When buying a permanent residence in the Algarve, it may be an idea to consider the following points and minor irritations of living in a popular tourist destination during the high season.
Taking a vacation for a few weeks a year is not the same as living in a tourist hotspot. For most people it is a fun experience but for those who don’t embrace the holiday spirit it can be hell on earth.
It’s August. School’s out and the tourists have arrived in their droves: all nationalities and all shapes and sizes.The population of some of the local local towns and villages in the Algarve swell disproportionately to the services available. Parking spaces are like hens’ teeth; the queues in the supermarkets are often halfway up the aisles as newly arrived holiday makers clear the shelves of key essentials such as bread, beer and crisps in case they are in lockdown for when the Zombies invade; our favourite cafes and restaurants are packed to full capacity so the usually high standards of some falter as overworked and underpaid staff struggle to keep up with the demand; then there is the noise, overcrowded beaches, and finally camper vans.
However, every cloud has a silver lining as revenue generated from the influx of tourists help the local business owners survive the lean winter months. There are also numerous food festas, concerts, and general entertainment.
Parking spaces, in the town and at the beaches are a rarity unless you arrive early. This year the lack of parking at the beaches in the Sudeste National Park is exacerbated b
This year lack of parking at the beaches beyond belief. If spaces were in short supply before they are now almost non-existent as rough parking areas and a general free-for-all parking attitude have been replaced with twee parking lots and raised pedestrian paved areas.
The parking along the side of the road in many areas is also not an option either due to single yellow lines, strategically placed boulders, wooden posts or ditches. A note to the powers that be: It all looks very nice but it’s not practical as there is nowhere for people to park. Do you want tourism in these areas?
Shopping in some of the more popular supermarkets remind me of queues at Sainsbury’s (pick your favourite supermarket) in the week before Christmas. Everyone is stressed and patience is in short supply.
I do feel sorry for some of the tourists as they try to order meat for a BBQ or desperately try to find products they recognise from home. I try to help when I can because we are all tourists at some point in our lives. Shopping in a country where the language is unfamiliar can be quite a challenge.
Restaurants and Cafes
When checking Trip Advisor for recommendations do check the date comments were posted. Many restaurants we frequent who offer good quality food and service out of season do not always offer the same standard of service in July and August. Meals are often not up to the usual high standards, service is variable and booking a table is a must. And, if you’ve not booked a table please don’t form a queue in front of other diners while you are waiting and they are still eating. This recently happened to us and we were made to feel quite uncomfortable as every mouthful we ate was observed.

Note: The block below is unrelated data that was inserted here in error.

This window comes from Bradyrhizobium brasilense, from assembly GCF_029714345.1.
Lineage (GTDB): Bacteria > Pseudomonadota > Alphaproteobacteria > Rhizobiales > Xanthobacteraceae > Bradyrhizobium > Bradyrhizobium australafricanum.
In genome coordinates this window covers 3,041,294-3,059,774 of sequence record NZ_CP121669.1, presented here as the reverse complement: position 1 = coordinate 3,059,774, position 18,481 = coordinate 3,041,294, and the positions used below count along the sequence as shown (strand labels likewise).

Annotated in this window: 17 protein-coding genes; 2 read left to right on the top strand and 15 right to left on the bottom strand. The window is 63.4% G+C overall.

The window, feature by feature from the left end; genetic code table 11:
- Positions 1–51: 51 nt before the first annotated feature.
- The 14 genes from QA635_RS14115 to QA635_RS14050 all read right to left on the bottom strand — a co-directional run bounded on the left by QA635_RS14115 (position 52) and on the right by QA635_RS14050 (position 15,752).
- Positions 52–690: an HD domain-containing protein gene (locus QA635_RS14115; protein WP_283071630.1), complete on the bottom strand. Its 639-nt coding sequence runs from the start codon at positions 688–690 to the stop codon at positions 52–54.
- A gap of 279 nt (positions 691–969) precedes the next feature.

Why do people go on holiday and think they can leave their ‘be considerate to others’ head at home?
For example, they bring their poor dogs on holiday only to leave them in a strange environment so they bark all day while their errant owners go to the beach. I understand it’s not the dog’s fault as they are lonely and confused. Far worse, and I don’ understand why the marine police do not issue fines, are those who take their dogs to ‘Blue Flag’ beaches where no dogs are allowed. Apparently because the owners are on holiday the rules do not apply to them as they allow their dogs defecate over sandcastles, towels and personal belongings, or generally cause a nuisance.
Then we have those who insist on arriving back to their accommodation a in the early hours of the morning accompanied by the dulcet sounds of thumping bass, screaming adults, slamming car doors, and revving car engines to name just a few minor irritations. Please be considerate some people still need to go to work in the morning.
This goes without saying! What do I expect – it’s high season.
I don’t object to campervans per se. What I object to is the happy campers parking in the National Park, or indeed anywhere, and then using the area as their personal toilet. We have often been for a walks only to find soiled paper and extriment strewn across the countryside. Please scoop your poop and soiled paper so we can all enjoy God’s garden.
On the plus side there is entertainment on tap!
Festas, music and general entertainment
The Algarve comes alive in July and August with a host of activities. Fayres, festas and concerts abound attracting thousands of visitors creating a great party atmosphere.
Check out Silves Medieval Fayre, Portimao Sardine Festival and Olhao Seafood Festival to name a few of the major events on offer.
Do you resent the tourists invading your space or do you 'chillax', go with the flow and embrace the holiday atmosphere?
by Carole Hill.
To discover more about life in Portugal visit Carole's blog Piglet in Portugal or follow her on Twitter at @Portugalpiglet
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